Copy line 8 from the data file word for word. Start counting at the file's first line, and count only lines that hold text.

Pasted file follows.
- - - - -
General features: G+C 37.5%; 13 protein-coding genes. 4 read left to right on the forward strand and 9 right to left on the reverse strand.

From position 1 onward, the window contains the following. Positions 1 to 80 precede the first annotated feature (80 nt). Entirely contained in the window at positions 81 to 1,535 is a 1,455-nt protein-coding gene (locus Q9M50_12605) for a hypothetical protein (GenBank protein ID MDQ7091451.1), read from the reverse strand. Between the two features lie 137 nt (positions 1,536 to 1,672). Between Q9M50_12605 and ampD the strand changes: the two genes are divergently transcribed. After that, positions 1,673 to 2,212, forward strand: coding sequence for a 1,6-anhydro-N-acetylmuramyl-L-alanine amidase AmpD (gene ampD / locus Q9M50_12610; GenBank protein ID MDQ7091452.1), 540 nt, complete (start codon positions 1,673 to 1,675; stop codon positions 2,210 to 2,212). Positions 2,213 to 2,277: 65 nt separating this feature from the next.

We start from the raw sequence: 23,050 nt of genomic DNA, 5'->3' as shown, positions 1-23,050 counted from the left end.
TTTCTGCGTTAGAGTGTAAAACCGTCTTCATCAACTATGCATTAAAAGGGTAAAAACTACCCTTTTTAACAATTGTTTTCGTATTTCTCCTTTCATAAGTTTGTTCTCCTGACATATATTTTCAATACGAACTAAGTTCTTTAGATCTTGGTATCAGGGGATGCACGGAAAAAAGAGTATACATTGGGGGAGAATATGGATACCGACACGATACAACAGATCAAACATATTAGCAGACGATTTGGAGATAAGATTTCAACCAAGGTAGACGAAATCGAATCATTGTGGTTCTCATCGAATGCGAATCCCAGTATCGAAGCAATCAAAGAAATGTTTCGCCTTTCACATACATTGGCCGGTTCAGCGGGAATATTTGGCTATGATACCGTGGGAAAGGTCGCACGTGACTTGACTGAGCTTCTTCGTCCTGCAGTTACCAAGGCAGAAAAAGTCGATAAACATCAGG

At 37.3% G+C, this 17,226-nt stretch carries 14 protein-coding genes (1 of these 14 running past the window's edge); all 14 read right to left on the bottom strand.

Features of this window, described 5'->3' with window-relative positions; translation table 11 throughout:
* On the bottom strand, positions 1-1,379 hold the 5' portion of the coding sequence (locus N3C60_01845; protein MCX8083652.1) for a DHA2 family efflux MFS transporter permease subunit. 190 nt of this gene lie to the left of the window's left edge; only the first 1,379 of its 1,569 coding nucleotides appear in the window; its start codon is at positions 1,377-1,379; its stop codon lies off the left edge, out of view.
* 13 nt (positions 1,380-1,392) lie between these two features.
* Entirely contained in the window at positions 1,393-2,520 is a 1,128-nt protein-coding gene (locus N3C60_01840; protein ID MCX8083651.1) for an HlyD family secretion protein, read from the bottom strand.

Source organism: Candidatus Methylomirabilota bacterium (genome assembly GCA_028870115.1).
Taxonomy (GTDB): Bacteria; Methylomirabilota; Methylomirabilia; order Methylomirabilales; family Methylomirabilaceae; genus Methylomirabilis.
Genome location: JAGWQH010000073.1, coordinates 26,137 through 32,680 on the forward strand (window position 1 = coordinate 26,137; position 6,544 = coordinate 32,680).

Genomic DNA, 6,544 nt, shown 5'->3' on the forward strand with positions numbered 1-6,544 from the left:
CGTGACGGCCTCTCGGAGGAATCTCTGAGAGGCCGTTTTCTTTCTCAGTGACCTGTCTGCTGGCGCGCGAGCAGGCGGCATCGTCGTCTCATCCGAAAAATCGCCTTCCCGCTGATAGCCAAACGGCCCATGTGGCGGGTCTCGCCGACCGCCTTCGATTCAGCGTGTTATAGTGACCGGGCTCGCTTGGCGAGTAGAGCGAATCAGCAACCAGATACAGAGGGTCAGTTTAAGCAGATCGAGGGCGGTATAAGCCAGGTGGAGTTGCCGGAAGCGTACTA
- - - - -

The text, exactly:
* 13 nt (positions 1,380-1,392) lie between these two features.